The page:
The January has passed.
As predicted, an arctic front moves in
and my son leaves for a weekend ski trip.
It is on me to tell him the old black lab
has two days left in her.
Frames and boundaries expose the motion
between relationships, friction
along the continuum, space
set aside for loneliness.
The saturated ground submits.
Rocks heave and tumble.
Runlets freeze, ice walls.
The atmosphere gives up its moisture
so that snow falls when the stars are out.
My son returns and goes straight to his room.
Knowing what I know,
I open the door clearly marked Private,
he sleeps off the mountain air.
His face has changed.
I have been waiting in this intersection
of time to see the man he is becoming,
a man about to learn
some things happen just as I say.
His dog lies beside him on the bed.
She has passed on.
"Her Royal Nibs"
The last time I heard that expression used
I was a little girl and mom was saying how
dad had taken up another lady-friend,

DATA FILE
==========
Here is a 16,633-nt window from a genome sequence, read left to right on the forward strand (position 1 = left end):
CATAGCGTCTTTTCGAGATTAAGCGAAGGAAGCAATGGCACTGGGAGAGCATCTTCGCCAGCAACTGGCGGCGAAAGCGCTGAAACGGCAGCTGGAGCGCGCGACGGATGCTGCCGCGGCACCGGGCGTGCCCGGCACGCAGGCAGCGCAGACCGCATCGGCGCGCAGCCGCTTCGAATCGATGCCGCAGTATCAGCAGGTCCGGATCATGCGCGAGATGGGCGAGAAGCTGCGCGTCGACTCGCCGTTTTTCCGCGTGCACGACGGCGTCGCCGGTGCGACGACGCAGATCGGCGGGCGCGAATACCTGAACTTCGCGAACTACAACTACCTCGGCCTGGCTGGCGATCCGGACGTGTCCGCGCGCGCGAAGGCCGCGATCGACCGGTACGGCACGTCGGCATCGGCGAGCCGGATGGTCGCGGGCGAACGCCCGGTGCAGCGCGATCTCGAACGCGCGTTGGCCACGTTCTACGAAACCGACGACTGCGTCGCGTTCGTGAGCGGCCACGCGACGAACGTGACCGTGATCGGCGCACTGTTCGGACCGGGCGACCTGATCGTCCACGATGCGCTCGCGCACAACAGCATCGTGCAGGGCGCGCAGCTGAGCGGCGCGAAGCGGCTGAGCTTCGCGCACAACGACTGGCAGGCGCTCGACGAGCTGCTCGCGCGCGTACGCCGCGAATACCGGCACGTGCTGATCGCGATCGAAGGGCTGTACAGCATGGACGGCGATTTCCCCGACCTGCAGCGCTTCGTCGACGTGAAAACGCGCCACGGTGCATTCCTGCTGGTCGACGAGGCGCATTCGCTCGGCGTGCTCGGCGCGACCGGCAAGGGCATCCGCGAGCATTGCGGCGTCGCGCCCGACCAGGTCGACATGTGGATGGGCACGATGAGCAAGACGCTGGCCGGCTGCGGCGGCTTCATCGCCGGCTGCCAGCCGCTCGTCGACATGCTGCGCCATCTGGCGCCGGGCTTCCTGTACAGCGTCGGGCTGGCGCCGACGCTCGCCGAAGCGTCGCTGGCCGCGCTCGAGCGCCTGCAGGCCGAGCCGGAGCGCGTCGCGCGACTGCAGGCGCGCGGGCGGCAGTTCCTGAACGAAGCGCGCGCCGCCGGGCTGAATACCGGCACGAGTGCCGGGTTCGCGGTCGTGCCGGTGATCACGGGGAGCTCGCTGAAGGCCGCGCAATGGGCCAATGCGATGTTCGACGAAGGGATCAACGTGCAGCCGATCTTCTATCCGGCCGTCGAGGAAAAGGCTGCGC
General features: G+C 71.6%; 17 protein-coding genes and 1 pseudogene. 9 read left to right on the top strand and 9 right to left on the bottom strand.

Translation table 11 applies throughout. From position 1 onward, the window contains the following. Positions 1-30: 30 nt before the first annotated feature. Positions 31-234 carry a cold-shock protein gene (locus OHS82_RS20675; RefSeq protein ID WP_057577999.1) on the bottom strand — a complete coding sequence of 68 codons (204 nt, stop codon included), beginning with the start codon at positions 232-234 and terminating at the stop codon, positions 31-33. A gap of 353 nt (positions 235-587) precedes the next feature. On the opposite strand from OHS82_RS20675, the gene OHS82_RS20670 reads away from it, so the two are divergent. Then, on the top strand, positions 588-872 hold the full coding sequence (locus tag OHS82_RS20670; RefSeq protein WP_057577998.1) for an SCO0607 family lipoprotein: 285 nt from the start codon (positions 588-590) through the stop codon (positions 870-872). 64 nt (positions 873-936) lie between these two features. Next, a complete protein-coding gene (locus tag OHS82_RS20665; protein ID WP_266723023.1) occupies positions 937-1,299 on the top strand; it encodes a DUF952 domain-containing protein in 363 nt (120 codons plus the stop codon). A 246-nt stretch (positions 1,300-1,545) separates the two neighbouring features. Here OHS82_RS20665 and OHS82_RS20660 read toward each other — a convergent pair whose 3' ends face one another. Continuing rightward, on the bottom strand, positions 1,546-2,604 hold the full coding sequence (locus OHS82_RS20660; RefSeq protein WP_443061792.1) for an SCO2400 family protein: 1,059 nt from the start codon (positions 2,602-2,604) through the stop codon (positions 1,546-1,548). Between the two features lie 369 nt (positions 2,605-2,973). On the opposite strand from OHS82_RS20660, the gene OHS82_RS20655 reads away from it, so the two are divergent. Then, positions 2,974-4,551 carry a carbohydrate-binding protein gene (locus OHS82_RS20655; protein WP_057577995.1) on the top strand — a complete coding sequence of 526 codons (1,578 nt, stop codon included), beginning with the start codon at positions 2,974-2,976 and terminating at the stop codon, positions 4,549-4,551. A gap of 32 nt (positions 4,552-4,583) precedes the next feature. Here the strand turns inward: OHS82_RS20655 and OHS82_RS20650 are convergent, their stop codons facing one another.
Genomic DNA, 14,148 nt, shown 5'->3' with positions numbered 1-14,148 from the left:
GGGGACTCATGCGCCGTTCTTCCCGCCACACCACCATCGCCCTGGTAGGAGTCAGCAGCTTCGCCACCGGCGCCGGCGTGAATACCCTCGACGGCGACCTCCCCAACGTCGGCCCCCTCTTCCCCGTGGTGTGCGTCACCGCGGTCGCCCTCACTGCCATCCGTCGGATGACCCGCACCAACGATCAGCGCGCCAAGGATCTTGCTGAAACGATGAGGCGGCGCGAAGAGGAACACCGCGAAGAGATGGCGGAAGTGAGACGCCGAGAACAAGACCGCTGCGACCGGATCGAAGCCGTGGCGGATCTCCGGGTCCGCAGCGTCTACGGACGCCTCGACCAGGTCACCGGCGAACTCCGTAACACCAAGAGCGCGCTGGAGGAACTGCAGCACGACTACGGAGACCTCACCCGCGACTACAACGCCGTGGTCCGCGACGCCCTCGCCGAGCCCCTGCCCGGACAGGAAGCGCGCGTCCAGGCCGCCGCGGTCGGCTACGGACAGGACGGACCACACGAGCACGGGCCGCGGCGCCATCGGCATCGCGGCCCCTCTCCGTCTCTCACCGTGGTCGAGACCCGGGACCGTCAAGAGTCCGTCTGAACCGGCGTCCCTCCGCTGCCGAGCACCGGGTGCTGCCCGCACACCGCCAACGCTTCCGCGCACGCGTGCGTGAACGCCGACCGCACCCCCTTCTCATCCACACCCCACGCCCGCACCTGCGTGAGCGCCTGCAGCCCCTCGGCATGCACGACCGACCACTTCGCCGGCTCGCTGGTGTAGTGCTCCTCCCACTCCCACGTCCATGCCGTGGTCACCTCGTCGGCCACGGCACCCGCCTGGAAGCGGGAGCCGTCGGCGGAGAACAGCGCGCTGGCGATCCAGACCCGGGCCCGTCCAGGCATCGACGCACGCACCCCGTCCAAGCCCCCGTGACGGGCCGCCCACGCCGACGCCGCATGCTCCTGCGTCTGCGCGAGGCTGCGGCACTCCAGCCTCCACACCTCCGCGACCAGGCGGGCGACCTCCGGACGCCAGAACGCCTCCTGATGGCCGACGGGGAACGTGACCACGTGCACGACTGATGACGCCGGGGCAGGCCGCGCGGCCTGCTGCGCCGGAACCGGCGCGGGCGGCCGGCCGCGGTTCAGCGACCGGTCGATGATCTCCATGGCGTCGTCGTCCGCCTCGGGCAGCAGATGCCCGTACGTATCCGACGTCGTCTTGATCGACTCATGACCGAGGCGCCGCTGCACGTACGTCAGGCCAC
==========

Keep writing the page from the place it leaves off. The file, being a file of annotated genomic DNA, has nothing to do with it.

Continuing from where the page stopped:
how this much younger woman lived with
her step-father at the end of a dead-end road,
how she had moved back into his house
right after her mother died, right after
the man had backed his car over his wife.
Salvation is what tied me to the course,
that feeling of being square with the house,
making a way along the rail,
leaving a past in the mud.
But just like that- it caught up to me because
of a horse- a long shot named Her Royal Nibs
that ran today at Saratoga. My husband drove
three hours, bucking the Northway traffic on
race day just so I could bet on her, to see her win
by eight lengths.
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